According to an article published in the August 13 issue of JAMA,
Liberian fighters who experienced sexual violence during civil wars
were more likely to report higher rates of depression symptoms,
post-traumatic stress disorder (PTSD), and suicidal thoughts compared
with men and women non-combatants or former combatants who did not
experience sexual violence.
Kirsten Johnson, M.D., M.P.H. (Harvard Humanitarian Initiative, Harvard University, Cambridge, Mass.) and colleagues write that, "Liberia's wars since 1989 have cost tens of thousands of lives and left many people mentally and physically traumatized. This conflict has been characterized by ethnic killings and massive abuses against the civilian population between 1989 and 1997, and again in 2003 and 2004."
To assess the magnitude and impact of war-related psychosocial trauma, the researchers studied participants in the Liberian civil wars. Johnson and colleagues used structured interviews and questionnaires to survey 1,666 adults (age 18 or older) on matters concerning exposure to sexual violence, social functioning, and mental health. Participants took the surveys in Liberia during a three-week period in May 2008.
Before looking specifically at those exposed to sexual violence, the researchers report some baseline statistics for Liberian adults gathered from their sample:
- 40% have major depressive disorder
- 44% have PTSD
- 8% met criteria for social dysfunction
- 33% served time with fighting forces
- 33.2% of former combatant respondents were women
About 9.2% and 7.4% of non-combatant women and men, respectively, experienced exposure to sexual violence compared with 42.3% and 32.6% of former women and men combatants. Both former combatants and those who experienced sexual violence had higher rates of symptoms of depression, PTSD, and suicidal thoughts compared to non-combatants or those who had not experienced sexual violence.
Among females, 74% of former combatants who experienced sexual violence had PTSD symptoms compared to 44% of those who were not exposed to sexual violence. Among males, 81% of former combatants who experienced sexual violence had PTSD symptoms compared to 46% of those who did not experience sexual violence. In addition, male former combatants who were exposed to sexual violence reported higher rates of depression symptoms and thoughts of suicide.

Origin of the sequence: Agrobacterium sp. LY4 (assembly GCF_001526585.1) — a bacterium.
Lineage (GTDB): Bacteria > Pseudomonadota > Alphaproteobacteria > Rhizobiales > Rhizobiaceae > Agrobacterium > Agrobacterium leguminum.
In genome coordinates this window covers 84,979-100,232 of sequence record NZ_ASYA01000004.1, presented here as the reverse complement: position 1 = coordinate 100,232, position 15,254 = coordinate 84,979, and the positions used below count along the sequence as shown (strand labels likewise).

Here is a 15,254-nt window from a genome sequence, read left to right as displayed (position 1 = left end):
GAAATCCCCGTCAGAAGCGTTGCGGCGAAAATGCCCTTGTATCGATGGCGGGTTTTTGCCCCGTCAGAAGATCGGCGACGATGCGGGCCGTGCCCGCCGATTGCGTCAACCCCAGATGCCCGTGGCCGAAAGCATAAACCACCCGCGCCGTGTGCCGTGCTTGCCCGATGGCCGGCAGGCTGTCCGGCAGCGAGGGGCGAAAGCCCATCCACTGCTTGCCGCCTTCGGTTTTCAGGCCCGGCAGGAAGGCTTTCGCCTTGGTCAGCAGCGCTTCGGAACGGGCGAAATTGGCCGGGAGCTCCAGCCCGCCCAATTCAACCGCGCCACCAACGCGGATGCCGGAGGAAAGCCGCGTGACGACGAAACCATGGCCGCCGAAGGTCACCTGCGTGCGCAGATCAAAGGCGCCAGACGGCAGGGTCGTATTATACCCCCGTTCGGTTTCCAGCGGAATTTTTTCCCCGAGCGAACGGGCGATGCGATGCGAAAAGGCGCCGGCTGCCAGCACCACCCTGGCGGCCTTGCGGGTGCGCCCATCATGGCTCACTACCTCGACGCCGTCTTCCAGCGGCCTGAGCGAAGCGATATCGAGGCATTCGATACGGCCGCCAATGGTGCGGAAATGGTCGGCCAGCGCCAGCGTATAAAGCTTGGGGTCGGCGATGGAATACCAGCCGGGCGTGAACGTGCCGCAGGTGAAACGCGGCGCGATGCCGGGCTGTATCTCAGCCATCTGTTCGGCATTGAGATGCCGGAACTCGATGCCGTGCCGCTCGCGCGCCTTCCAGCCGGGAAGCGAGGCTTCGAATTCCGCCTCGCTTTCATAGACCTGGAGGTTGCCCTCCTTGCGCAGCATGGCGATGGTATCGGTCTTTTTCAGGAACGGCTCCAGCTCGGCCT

"Like their female counterparts, male former combatants who experienced sexual violence have worse mental health outcomes than both the general population and also other former combatants," write Johnson and colleagues. "Rehabilitation programs that do not address this specific population risk failing a critically vulnerable group."
The researchers conclude: "This unexpected finding suggests that standard post-conflict rehabilitation programs and gender-based programs will need to adjust current programming to take into account males who have experienced sexual violence, especially former combatants."
Association of Combatant Status and Sexual Violence With Health and Mental Health Outcomes in Postconflict Liberia
Kirsten Johnson, MD, MPH; Jana Asher, MSc; Stephanie Rosborough, MD, MPH; Amisha Raja, MA, PsyD; Rajesh Panjabi, MD, MPH; Charles Beadling, MD; Lynn Lawry, MD, MSPH, MSc
JAMA(2008). 300: pp. 676-690.
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Written by: Peter M Crosta